Francesca Maffei

Jean-Philippe Lhernould

Niklas Bruun

Jan-Pieter Vos

Luca Ratti

Andrej Poruban

Anthony Kerr

Filip Dorssemont

    Applying the ECJ’s Maschek judgment, the Zutphen subdistrict court has found that an employee was not entitled to an allowance in lieu of untaken paid annual leave at the end of the employment relationship, as she had already received special leave. Moreover, the obligation to inform the employee concerning the right to (exercise) paid annual leave did not rest upon the employer.


Lisa de Vries
Lisa de Vries is a student at Erasmus School of Law and Editorial Assistant of EELC.

Jan-Pieter Vos
Jan-Pieter Vos is Labour Law teacher and PhD candidate at Erasmus School of Law and editor of EELC.

    The administrative law sector of the Overijssel Court has asked preliminary questions about the level of holiday pay during sickness, in situations where sick pay is lower than regular pay. This enables the ECJ to clarify its case law on holiday pay once more.


Jan-Pieter Vos
Jan-Pieter Vos is a teacher and PhD candidate at Erasmus University Rotterdam, and member of the editorial board of EELC.

    The central question in this case was what was the objectively applicable law to an employment contract concluded between a Turkish airline and a Dutch co-pilot, in accordance with Article 8 Rome I. The ruling is particularly interesting for the relation between the habitual place of work and the exception clause and points to the elements that should be taken into account.


Amber Zwanenburg
Amber Zwanenburg is a PhD candidate at the Erasmus University in Rotterdam and member of the editorial board of EELC.

Jan-Pieter Vos
Jan-Pieter Vos is a teacher and PhD candidate at Erasmus University Rotterdam, and member of the editorial board of EELC.
Case Law

2020/1 EELC’s review of the year 2019

Journal European Employment Law Cases, Issue 1 2020
Authors Ruben Houweling, Daiva Petrylaitė, Peter Schöffmann e.a.
Abstract

    Various of our academic board analysed employment law cases from last year. However, first, we start with some general remarks.


Ruben Houweling

Daiva Petrylaitė

Peter Schöffmann

Attila Kun

Francesca Maffei

Jean-Philippe Lhernould

Niklas Bruun

Jan-Pieter Vos

Luca Ratti

Anthony Kerr

Petr Hůrka

Michal Vrajík

    A number of collective labour agreements unjustifiably have excluded allowances from holiday pay. Recently, social partners have had difficulties in repairing these flaws. Two recent cases demonstrate this, both similar claims but with different outcomes. This leaves social partners with the problem of how to proceed.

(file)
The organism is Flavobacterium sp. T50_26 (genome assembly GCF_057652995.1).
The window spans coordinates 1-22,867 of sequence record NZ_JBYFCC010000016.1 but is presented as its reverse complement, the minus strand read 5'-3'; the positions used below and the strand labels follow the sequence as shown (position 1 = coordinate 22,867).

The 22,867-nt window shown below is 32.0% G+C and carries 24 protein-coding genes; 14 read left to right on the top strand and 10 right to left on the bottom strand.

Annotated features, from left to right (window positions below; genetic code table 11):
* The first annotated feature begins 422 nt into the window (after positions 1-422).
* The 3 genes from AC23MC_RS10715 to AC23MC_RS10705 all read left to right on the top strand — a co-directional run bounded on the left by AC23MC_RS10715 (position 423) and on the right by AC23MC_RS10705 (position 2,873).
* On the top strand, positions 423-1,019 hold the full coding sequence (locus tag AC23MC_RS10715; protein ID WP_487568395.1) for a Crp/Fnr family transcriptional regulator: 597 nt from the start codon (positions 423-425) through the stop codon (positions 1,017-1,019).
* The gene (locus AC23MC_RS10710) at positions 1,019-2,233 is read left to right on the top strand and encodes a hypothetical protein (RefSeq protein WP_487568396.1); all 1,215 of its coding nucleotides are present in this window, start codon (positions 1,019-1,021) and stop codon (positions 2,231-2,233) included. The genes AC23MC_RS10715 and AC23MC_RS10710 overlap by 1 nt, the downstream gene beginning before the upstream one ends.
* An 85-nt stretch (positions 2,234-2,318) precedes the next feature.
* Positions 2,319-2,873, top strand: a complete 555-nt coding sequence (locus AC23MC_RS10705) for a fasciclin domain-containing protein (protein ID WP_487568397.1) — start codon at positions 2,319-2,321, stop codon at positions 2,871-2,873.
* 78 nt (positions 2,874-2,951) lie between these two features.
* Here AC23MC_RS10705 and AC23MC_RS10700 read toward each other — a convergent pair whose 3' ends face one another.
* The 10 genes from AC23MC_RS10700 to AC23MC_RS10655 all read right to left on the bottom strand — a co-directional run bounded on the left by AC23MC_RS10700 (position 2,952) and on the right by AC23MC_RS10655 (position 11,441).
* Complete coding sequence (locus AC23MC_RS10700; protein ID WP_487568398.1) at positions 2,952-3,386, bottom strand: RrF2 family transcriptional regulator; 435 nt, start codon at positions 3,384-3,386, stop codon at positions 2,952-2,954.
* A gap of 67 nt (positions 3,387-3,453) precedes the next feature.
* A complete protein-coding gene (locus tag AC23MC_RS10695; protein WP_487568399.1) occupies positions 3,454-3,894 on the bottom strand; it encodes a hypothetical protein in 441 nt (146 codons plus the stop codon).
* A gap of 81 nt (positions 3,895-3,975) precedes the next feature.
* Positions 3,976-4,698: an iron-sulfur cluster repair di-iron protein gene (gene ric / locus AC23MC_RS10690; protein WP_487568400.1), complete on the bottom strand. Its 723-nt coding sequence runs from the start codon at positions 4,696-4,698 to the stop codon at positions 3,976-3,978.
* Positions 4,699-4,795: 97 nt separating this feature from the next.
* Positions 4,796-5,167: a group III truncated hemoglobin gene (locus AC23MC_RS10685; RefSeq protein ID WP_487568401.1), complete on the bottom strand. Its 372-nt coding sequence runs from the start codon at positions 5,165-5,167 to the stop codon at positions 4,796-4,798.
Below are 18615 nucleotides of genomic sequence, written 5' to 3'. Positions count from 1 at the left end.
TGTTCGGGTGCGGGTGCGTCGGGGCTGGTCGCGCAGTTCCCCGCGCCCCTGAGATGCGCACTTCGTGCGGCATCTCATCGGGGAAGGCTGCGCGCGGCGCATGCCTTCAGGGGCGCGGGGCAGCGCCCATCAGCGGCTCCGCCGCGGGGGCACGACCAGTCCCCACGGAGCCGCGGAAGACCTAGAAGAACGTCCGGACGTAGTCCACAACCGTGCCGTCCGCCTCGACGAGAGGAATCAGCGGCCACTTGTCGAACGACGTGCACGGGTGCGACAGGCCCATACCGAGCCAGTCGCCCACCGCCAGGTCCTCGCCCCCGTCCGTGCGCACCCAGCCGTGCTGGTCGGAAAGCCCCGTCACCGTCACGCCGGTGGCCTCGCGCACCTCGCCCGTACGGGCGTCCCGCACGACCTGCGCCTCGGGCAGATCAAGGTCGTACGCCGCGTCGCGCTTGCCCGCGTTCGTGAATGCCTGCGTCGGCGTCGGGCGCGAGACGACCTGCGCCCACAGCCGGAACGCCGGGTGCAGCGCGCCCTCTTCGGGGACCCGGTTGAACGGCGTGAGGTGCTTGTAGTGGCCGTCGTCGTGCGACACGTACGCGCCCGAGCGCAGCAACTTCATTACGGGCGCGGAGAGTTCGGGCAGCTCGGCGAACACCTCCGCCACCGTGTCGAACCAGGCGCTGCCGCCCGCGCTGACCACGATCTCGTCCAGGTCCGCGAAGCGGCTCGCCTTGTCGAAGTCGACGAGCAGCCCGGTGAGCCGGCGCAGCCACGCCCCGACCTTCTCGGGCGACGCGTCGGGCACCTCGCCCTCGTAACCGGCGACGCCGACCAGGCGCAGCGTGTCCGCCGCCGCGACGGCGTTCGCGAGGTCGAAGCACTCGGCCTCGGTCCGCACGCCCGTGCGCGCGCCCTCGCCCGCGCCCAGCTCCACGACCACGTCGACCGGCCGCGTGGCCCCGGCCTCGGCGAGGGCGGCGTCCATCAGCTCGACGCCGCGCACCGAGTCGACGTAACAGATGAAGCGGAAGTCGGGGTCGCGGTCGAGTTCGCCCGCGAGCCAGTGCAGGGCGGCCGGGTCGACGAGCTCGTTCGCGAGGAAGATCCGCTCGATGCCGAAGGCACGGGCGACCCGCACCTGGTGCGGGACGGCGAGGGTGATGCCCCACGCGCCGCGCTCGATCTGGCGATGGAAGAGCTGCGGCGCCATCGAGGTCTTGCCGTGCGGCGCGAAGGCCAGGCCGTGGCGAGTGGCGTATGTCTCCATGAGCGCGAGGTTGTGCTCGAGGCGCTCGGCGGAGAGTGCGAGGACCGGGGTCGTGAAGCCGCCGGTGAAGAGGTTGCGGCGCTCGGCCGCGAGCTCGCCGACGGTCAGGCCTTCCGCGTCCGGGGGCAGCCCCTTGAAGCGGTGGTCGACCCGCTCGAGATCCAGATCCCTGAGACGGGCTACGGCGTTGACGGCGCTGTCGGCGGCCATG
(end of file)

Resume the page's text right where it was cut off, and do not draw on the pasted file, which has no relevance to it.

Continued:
Jan-Pieter Vos
Jan-Pieter Vos is a lecturer of Labour Law at the Erasmus University Rotterdam, the Netherlands and editor of EELC.

Sir Geoffrey Vos
Chancellor of the High Court of England and Wales.
Law Review

2019/1 EELC’s review of the year 2018

Journal European Employment Law Cases, Issue 1 2019
Authors Ruben Houweling, Catherine Barnard, Filip Dorssemont e.a.
Abstract

    For the second time, various of our academic board analysed employment law cases from last year. However, first, we start with some general remarks.


Ruben Houweling

Catherine Barnard

Filip Dorssemont

Jean-Philippe Lhernould

Francesca Maffei

Niklas Bruun

Anthony Kerr

Jan-Pieter Vos

Luca Ratti

Daiva Petrylaite

Andrej Poruban

Stein Evju
Case Reports

2018/27 Citizen’s rights after Brexit: no preliminary questions to the ECJ (NL)

Journal European Employment Law Cases, Issue 3 2018
Keywords Free movement, Work and residence permit, Other forms of free movement
Authors Jan-Pieter Vos
AbstractAuthor's information

    The Amsterdam Court of First Instance had contemplated asking certain preliminary questions to the ECJ about the EU rights of UK citizens residing outside the UK (see EELC 2018/18), but the Court of Appeal has now refused this, considering the underlying claims to be too vague.


Jan-Pieter Vos
Jan-Pieter Vos is a lecturer in labour law at Erasmus University Rotterdam
Case Reports

2018/18 Preliminary questions to ECJ about Brexit implications for UK citizens? (NL)

Journal European Employment Law Cases, Issue 2 2018
Keywords Free movement, Work and residence permit, Other forms of free movement
Authors Jan-Pieter Vos
AbstractAuthor's information